He’s been a guest on fellow Edmonds resident Rick Steves’ radio show, but said he doesn’t know the man behind the Savvy Traveler brand all that well.
“I admire him and I respect him,” he said of Steves. “But his goals are much different from mine. He’s built up a much bigger empire and I don’t have as much ambition.”
Woodbury extols the RV as a sensible way to take a vacation. While the vehicle itself and gas might put you back a few dollars, you save on hotel rooms and by being able to cook your own meals. Once you find a place you like, you can stay put for a while.
Woodbury estimates he’s driven at least 200,000 miles over the years in three motorhomes. He’s only crossed the Mississippi twice — once to drive his daughter to school in New York City.
A misconception about RV enthusiasts, Woodbury said, is that they’re always driving around. Woodbury, for instance, has often started trips by going a couple of hundred miles the first day to “get out of range of things familiar.” He would stop, write and print photos for a day or two, then drive another 100 miles or so before stopping again.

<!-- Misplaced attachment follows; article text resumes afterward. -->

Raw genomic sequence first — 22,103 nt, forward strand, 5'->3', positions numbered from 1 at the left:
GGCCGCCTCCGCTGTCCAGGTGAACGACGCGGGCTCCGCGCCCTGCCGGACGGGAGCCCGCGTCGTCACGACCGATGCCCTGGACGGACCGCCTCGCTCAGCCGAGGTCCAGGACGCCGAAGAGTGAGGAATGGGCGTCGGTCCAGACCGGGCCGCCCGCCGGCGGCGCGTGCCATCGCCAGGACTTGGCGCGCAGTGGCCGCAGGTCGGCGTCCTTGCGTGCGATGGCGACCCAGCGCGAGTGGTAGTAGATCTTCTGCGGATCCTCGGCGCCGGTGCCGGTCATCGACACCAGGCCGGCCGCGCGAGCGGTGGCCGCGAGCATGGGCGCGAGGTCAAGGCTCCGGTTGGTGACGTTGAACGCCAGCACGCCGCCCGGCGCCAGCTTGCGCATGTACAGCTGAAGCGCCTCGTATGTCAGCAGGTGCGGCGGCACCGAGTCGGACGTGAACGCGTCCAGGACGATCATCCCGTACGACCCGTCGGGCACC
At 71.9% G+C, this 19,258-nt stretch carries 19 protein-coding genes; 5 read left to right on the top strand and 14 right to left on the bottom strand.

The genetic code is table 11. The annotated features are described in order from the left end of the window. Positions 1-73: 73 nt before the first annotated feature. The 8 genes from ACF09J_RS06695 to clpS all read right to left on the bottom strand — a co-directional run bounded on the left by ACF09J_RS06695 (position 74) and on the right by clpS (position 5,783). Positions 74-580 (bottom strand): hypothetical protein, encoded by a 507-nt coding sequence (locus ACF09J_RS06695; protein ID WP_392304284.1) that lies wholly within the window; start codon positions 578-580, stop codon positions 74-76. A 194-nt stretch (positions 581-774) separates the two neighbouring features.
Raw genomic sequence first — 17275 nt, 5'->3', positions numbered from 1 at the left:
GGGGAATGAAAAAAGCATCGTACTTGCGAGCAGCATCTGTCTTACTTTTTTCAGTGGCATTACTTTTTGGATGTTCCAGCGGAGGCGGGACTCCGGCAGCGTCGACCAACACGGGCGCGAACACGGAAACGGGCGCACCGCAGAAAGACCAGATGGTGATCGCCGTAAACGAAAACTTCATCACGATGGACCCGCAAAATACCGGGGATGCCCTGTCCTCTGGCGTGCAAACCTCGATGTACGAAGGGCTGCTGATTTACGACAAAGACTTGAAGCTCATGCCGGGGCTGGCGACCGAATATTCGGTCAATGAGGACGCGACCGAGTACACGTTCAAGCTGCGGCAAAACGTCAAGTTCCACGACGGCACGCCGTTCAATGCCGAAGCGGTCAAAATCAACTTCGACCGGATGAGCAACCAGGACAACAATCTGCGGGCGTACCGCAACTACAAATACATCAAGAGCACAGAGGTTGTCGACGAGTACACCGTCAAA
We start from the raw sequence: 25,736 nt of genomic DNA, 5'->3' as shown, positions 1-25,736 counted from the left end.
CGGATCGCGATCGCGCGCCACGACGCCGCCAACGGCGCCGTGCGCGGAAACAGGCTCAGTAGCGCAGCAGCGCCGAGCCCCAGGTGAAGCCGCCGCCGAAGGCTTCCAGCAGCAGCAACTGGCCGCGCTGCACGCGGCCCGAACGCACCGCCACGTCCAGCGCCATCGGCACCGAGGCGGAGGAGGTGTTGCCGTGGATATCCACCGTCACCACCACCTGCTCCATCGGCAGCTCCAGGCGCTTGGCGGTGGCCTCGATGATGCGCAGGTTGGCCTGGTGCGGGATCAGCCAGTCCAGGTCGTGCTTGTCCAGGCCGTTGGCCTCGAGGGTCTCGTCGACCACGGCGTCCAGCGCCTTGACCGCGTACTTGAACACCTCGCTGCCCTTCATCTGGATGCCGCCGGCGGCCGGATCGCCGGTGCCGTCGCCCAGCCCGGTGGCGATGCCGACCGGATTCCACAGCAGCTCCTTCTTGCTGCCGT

Living in a motorhome forces certain types of conservation such as getting by on 25 gallons of water a week, he said. When you need to crank up the thermostat, you’re only heating a hut-size area, instead of a whole house. He adds that he gets 15-16 miles per gallon from his diesel-powered Winnebago View.
“It’s not as dramatically piggish as some people automatically think or assume or believe,” he said.
For anyone interested in owning an RV, Woodbury suggests renting before buying. “They’ll learn whether they like the lifestyle, they’ll learn whether they can get along with their spouse,” he said.
For his trips to Iceland and New Zealand, he rented a motor home in-country. In Iceland, he drove 830 miles on the Ring Road encircling the sparsely populated island.
“It’s the Oregon Coast one minute, it’s Mars the next, it’s the Scottish Highlands the next,” he said.
This coming year, he plans to travel and write more, “and try to find some other Icelands out there.”
A reader recently recommended RVing in Turkey, though Woodbury said he might want to explore Australia first.